27 July 2008

SharePoint and Coffee ... Perfect Together

It's not clear what implication the following recommendation from Amazon may have, but I suspect that Rob Bogue et. al. will be thrilled with the additional promotion. 


In fact, the recommendation is a split -- promotion of products based on what I just ordered (K-Cups for my new coffee maker) and products that fit my purchasing habits over the last few months.  However, the presentation of the two recommendations together made for a remarkable checkout process.

24 July 2008

Take control of SharePoint Security

One challenge for companies implementing SharePoint is to figure out security. Keeping the model straight over time, as the SharePoint implementation matures, is even more of a challenge. SharePoint's ease of installation and high-level configuration can sometimes mask its underlying complexity, especially when dealing with more advanced scenarios like security.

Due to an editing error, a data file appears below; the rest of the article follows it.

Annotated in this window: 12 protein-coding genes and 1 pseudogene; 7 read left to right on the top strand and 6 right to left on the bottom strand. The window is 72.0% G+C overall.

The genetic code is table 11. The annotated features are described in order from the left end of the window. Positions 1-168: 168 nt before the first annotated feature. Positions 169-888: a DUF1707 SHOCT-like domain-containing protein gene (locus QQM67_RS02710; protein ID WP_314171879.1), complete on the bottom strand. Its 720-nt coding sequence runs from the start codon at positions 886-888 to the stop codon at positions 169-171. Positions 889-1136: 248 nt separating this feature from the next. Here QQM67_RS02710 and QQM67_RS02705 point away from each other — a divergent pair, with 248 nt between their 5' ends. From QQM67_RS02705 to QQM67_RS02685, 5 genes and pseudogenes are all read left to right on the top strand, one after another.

Click here for the rest of the article on SearchWinIt.COM

16 July 2008

Integrating existing applications with SharePoint Server 2007

It's likely that you are using Microsoft Office SharePoint Server 2007 in your organization. If not, there's probably a strong contingent within your organization lobbying to implement the technology.

Once you have SharePoint server, though, there's the inevitable challenge of integrating existing applications into the portal framework. So, this begs the question -- if you want to use SharePoint as your enterprise portal platform, how do you integrate applications that aren't "SharePoint-aware?"


Read the rest of the my new article on SearchWinIT.COM

03 July 2008

SharePoint and Oracle Internet Directory (LDAP)

[UPDATE 6 SEPT 2010] The code has been posted on a new article about connecting SharePoint to Oracle LDAP

I have a client who recently wanted to leverage their Oracle Internet Directory server to authenticate users in SharePoint.  Since OID is LDAP compliant, I figured I could just use the generic LDAP provider with SharePoint.  Turns out, that provider is only supplied with MOSS and my client was using WSS.  So, off to Visual Studio to create a custom membership provider I went.